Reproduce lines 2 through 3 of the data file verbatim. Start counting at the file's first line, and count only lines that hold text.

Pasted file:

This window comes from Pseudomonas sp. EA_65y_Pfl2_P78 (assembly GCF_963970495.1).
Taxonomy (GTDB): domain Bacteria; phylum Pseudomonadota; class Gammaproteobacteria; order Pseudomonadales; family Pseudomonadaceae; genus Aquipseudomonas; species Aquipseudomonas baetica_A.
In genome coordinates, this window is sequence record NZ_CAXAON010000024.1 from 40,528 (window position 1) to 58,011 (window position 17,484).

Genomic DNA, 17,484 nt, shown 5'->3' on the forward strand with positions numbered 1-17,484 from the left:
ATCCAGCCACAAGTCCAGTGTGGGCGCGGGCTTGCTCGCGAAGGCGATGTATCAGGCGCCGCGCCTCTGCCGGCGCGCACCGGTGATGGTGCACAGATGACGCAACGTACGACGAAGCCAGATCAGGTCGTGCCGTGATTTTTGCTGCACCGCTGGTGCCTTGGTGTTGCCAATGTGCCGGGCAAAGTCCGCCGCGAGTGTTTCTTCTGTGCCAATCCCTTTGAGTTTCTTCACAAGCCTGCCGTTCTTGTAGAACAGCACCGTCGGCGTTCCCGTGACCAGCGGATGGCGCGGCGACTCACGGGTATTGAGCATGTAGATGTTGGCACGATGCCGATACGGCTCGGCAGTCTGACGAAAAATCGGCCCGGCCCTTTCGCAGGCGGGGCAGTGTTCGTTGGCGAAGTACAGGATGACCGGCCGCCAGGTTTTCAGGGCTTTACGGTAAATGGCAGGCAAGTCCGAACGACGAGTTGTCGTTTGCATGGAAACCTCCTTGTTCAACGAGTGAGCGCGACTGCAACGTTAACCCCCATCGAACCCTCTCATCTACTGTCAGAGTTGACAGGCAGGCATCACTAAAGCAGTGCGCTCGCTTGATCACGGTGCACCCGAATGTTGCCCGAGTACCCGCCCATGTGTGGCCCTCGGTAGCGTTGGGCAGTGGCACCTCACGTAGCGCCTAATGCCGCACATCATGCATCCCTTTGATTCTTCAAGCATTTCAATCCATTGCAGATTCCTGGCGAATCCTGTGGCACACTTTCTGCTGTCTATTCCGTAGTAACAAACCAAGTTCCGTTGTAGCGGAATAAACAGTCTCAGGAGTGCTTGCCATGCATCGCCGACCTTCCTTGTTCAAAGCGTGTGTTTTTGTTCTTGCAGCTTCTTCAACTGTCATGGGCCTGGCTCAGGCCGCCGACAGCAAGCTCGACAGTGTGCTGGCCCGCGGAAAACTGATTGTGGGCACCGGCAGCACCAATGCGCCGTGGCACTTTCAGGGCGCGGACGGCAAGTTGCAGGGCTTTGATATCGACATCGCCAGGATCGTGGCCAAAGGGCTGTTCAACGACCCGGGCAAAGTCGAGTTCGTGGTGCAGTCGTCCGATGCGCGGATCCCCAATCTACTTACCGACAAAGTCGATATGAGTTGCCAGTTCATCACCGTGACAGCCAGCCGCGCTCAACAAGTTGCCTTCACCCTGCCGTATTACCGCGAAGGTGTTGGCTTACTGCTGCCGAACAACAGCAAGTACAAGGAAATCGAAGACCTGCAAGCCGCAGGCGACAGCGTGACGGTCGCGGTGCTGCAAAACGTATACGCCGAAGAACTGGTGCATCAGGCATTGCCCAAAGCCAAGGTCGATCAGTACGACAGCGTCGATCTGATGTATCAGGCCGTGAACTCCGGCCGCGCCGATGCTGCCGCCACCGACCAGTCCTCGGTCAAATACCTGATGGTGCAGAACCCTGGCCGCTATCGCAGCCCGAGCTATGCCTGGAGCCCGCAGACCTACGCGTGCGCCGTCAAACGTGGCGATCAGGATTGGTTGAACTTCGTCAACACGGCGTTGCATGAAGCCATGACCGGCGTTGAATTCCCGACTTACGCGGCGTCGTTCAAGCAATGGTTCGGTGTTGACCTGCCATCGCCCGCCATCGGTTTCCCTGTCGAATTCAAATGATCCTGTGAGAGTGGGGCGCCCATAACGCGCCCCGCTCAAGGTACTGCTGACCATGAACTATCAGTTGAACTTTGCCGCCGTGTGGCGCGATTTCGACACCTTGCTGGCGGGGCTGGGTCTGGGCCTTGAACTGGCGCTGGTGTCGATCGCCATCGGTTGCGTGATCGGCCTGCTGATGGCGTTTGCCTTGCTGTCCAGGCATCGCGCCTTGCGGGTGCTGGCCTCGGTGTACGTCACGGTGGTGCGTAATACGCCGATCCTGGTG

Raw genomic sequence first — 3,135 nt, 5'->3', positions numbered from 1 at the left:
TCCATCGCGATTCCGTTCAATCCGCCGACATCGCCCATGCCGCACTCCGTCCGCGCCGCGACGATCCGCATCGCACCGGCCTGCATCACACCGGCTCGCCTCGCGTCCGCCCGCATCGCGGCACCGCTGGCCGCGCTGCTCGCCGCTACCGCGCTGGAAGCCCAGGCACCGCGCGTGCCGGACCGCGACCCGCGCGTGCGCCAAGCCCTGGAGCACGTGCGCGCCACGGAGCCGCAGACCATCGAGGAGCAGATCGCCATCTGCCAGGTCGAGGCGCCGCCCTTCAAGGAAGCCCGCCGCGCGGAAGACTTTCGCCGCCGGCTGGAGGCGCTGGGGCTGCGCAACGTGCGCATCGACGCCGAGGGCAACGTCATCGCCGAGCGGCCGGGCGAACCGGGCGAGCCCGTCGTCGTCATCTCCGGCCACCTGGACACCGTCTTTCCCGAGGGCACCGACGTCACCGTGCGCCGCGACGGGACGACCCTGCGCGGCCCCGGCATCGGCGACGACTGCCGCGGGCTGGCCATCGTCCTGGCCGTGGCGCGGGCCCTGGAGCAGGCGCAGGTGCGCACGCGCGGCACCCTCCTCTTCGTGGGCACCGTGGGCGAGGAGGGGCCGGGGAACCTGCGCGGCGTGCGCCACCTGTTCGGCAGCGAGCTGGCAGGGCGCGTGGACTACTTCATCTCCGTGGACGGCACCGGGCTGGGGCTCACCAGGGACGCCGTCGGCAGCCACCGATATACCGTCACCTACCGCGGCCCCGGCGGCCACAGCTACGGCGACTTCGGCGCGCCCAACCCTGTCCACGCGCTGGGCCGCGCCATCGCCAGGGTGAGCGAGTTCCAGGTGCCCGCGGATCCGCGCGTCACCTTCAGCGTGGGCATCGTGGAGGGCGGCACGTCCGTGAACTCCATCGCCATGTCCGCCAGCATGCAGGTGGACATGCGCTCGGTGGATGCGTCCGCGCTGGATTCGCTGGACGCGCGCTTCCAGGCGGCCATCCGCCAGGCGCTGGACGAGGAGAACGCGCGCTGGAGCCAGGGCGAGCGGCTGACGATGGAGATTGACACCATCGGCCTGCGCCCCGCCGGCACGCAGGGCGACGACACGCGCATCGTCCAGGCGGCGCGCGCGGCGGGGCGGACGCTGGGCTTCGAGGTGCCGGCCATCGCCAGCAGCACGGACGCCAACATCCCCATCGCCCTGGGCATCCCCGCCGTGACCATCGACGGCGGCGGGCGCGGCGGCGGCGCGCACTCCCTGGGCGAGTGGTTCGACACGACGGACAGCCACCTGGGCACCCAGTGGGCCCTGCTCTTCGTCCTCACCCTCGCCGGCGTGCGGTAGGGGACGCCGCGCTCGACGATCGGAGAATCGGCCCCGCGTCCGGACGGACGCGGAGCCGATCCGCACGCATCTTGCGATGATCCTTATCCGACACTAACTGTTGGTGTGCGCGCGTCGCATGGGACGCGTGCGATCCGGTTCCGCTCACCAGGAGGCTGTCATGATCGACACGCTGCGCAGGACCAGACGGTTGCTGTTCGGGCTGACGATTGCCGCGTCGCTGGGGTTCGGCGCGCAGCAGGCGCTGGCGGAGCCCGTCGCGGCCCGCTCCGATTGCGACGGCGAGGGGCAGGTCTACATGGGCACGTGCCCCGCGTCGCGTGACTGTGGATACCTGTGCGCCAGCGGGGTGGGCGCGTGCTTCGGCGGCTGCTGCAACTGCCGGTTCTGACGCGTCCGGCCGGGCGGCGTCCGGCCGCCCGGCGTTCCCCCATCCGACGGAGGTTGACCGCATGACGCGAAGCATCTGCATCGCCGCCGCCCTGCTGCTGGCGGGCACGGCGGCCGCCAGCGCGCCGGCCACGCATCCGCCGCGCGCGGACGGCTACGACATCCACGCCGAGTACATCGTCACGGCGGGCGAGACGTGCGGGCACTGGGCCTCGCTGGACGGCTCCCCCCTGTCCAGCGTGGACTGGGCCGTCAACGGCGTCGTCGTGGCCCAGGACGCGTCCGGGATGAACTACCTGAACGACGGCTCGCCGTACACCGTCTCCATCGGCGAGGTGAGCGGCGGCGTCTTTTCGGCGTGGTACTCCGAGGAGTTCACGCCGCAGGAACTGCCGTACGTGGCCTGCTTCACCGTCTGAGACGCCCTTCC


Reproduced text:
Taxonomy (GTDB): domain Bacteria; phylum Pseudomonadota; class Gammaproteobacteria; order Pseudomonadales; family Pseudomonadaceae; genus Aquipseudomonas; species Aquipseudomonas baetica_A.
In genome coordinates, this window is sequence record NZ_CAXAON010000024.1 from 40,528 (window position 1) to 58,011 (window position 17,484).